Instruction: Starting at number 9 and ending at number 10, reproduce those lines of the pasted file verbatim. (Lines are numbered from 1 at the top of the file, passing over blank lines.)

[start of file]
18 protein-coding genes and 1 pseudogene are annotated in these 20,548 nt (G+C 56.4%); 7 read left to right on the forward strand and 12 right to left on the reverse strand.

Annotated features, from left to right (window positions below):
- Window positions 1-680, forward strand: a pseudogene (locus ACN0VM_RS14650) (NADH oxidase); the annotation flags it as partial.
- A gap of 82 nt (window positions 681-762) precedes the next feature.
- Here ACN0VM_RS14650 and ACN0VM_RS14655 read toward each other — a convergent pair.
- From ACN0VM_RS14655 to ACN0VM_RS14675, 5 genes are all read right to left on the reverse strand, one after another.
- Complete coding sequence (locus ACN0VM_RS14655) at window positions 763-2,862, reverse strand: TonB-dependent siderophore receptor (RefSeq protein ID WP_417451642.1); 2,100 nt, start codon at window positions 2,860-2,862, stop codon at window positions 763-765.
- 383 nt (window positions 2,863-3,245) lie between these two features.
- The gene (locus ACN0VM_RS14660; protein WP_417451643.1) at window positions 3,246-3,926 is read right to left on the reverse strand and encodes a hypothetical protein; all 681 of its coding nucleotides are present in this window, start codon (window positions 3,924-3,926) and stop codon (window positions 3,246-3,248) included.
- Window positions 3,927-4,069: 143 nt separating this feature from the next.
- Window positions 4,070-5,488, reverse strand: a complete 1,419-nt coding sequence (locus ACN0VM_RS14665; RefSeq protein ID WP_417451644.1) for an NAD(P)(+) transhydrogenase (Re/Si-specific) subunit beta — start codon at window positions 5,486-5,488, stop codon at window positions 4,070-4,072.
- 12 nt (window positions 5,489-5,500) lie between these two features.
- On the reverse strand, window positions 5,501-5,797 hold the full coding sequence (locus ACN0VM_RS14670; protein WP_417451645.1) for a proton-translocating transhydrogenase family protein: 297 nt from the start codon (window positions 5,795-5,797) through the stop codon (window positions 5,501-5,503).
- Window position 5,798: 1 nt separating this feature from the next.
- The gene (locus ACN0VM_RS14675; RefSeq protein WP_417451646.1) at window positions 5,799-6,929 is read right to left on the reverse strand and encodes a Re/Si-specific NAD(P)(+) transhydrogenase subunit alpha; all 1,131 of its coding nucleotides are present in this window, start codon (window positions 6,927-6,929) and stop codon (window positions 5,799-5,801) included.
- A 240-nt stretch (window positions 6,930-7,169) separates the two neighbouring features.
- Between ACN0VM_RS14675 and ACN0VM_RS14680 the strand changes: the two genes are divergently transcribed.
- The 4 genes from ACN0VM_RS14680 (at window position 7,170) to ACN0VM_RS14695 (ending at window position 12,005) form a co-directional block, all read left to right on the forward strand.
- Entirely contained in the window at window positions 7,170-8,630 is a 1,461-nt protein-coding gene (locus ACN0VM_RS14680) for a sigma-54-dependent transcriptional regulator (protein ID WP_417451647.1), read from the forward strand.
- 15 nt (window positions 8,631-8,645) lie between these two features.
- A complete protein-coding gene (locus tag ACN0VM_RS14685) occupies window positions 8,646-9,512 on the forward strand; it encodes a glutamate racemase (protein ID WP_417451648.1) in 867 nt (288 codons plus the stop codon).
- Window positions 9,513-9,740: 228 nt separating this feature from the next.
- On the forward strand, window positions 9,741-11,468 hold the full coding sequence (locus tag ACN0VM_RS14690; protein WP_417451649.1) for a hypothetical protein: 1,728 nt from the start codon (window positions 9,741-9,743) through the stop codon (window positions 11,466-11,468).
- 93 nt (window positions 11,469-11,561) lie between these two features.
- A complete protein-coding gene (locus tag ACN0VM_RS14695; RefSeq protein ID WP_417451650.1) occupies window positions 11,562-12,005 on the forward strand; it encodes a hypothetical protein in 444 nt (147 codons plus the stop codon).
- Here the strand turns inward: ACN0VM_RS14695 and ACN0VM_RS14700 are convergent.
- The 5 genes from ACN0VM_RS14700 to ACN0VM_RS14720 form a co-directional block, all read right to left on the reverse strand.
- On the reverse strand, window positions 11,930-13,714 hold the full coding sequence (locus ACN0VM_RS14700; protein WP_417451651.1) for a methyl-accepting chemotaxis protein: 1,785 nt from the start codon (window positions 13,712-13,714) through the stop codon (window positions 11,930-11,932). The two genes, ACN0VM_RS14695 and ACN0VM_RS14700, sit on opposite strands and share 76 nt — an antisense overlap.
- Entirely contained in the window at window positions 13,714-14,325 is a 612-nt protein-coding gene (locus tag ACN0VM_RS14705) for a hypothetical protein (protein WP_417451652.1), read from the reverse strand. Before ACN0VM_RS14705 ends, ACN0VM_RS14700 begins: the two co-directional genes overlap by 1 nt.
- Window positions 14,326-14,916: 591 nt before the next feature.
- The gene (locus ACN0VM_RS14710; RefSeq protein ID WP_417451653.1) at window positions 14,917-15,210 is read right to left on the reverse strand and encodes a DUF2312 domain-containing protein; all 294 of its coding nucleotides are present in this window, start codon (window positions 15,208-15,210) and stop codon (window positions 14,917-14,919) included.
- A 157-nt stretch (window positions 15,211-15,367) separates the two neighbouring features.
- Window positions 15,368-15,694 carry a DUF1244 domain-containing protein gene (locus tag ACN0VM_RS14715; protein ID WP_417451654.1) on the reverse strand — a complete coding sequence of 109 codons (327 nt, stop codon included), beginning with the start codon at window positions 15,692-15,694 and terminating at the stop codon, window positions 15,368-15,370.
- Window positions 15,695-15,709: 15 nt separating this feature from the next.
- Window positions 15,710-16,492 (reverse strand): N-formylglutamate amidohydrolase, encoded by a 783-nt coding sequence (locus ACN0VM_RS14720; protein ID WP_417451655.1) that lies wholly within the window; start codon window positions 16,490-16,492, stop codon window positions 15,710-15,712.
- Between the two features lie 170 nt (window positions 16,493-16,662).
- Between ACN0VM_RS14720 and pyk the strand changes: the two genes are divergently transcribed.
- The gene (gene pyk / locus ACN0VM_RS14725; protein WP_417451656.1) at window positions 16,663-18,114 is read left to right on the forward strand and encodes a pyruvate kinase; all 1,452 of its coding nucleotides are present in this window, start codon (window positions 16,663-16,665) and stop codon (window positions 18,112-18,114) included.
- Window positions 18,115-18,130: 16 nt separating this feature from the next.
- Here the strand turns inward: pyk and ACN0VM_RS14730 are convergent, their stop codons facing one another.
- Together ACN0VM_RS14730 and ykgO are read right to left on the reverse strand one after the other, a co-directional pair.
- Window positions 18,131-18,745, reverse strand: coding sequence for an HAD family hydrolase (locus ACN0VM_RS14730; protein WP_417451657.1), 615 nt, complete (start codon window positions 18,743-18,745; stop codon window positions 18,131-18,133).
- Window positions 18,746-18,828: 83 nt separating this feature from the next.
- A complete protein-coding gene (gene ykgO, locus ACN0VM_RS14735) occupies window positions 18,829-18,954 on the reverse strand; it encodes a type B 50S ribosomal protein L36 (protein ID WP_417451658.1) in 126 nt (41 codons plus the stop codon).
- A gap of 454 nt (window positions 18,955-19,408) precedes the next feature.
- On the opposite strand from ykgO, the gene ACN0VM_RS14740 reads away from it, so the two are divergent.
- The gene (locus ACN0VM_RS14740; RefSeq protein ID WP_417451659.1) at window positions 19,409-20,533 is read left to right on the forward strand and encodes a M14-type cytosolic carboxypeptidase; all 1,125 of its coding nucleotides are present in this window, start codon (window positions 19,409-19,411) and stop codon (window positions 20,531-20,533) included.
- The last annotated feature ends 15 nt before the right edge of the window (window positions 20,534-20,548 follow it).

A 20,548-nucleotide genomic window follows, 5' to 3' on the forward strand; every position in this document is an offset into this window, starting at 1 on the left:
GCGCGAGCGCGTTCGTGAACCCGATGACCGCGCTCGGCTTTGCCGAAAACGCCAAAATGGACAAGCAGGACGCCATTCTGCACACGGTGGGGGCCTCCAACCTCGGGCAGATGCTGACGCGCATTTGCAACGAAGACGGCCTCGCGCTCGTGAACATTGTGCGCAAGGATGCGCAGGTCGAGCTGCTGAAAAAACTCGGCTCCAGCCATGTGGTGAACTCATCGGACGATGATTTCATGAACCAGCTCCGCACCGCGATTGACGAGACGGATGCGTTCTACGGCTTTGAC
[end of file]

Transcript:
- The gene (locus ACN0VM_RS14660; protein WP_417451643.1) at window positions 3,246-3,926 is read right to left on the reverse strand and encodes a hypothetical protein; all 681 of its coding nucleotides are present in this window, start codon (window positions 3,924-3,926) and stop codon (window positions 3,246-3,248) included.
- Window positions 3,927-4,069: 143 nt separating this feature from the next.